RENTING

Get Yourself FinLit

Renting

So you’ve decided you’re ready to move out. You’ve started collecting furniture and you’ve found a solid crew you won’t want to kill after a week living under the same roof. Congratulations! But simply deciding to move out is only the first step, you have to convince a real estate agent and landlord that you’re worthy of being rented to as well. It can be a tough gig as a young person, but not impossible – us youngins have been convincing people to rent us their homes for years.

Housemates

If you haven’t got anyone to move in with yet, this isn’t actually a problem. Websites such as Flatmates and various Facebook groups in your area can help you with either finding a property, or finding housemates. Just make sure you write a convincing and kind message to people you’re interested in living with - they’re usually inundated with messages.

Real Estate Agents & Landlords

When you’re looking to rent a property for the first time, sus out some places online or in the paper (old school style) and you’ll see you have two options: renting through a real estate agent or rent privately straight from the owner (aka the landlord). Both have their pros and cons, but the main difference is that it determines who you will be paying and who you will be talking to when it comes to discussing the property.

When you’re going through a real estate agent, they will act on behalf of the landlord – so you don’t have to deal with the landlord directly. Your landlord will be like a ghost, always around but never seen and potentially somewhat terrifying. You’re not allowed to talk to them, and they’re not allowed to rock up and chat to you unless they’ve provided forewarning.

If you rent from the landlord privately, then you can call up the landlord with any issues, however they still generally need to warn you if they want to come around (depending on the private contract you’ve signed, so read the fine print!)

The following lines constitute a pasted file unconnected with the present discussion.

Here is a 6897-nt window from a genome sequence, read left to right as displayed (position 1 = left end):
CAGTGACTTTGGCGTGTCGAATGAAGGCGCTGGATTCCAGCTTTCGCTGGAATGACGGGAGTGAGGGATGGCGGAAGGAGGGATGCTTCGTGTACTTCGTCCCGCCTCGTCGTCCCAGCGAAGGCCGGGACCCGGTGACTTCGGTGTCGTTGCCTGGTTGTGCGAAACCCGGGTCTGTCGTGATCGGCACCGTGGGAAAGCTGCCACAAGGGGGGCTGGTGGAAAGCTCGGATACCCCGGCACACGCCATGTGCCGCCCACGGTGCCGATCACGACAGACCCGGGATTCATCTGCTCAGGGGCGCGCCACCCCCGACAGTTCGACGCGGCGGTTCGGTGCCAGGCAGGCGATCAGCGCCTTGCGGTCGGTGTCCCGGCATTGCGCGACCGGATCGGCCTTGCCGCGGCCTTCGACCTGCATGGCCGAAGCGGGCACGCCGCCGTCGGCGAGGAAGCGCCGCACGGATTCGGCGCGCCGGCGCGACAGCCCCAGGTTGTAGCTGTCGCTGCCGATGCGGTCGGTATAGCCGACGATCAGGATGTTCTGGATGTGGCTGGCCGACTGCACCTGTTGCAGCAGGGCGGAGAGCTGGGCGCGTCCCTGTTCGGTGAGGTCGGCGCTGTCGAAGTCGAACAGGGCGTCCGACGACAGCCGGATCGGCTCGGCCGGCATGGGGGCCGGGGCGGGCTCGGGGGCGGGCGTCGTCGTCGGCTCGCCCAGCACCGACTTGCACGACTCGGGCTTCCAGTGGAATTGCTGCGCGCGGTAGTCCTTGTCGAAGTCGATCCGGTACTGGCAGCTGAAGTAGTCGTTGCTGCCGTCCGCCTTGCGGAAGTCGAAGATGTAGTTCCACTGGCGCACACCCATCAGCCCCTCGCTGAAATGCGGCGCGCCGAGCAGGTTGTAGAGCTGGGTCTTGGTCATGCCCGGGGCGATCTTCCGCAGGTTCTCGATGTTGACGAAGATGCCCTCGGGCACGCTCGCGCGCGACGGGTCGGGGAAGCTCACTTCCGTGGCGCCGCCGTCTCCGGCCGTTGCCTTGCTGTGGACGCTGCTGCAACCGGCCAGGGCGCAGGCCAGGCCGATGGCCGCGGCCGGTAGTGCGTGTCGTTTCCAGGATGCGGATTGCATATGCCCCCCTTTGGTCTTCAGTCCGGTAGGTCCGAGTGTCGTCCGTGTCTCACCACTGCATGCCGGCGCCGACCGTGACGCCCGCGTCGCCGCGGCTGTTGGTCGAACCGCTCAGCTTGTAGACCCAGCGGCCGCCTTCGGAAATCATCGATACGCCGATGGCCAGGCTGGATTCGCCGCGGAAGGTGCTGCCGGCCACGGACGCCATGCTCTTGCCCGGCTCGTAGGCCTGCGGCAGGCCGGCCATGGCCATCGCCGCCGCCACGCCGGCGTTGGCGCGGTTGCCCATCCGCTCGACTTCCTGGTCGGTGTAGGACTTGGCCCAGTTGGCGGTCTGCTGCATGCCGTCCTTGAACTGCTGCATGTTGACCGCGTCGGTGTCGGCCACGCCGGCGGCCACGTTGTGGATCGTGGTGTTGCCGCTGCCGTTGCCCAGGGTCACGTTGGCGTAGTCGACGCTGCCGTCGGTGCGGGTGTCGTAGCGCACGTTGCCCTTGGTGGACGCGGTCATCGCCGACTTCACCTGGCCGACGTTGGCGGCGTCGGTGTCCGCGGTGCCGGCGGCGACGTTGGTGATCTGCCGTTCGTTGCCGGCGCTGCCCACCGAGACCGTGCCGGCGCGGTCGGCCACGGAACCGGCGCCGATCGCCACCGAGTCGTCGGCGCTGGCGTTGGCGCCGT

So, depending on who you’ve rented through, you’ll either be calling up the real estate agent or the landlord if you’re locked out and your housemates are out of town and you don’t want to break the window. Or when there’s a problem in the property that needs fixing- like the ceiling caving in or something.

Rental Agreement

Your rental agreement is a pile of paper that states all the things you’re signing up for- like a roof over your head and the fact you will pay your bills and repair anything you damage. You need to sign one of these babies in order to move into a place. Yup, this is a Serious Adult Contract. Actually read all of those terms and conditions and question everything. If you’re signing your life away for a year, that’s a full year. Trying to get out of a rental agreement before the agreed date can be difficult, and usually you will need a good reason to do so. Different contracts have varying rules on how you can leave the agreement and how much notice you need to give if you want to move out, which is why it is so important to read the fine print! Cancelling the agreement may also cost you some money, so remember to find out all the details before making a decision.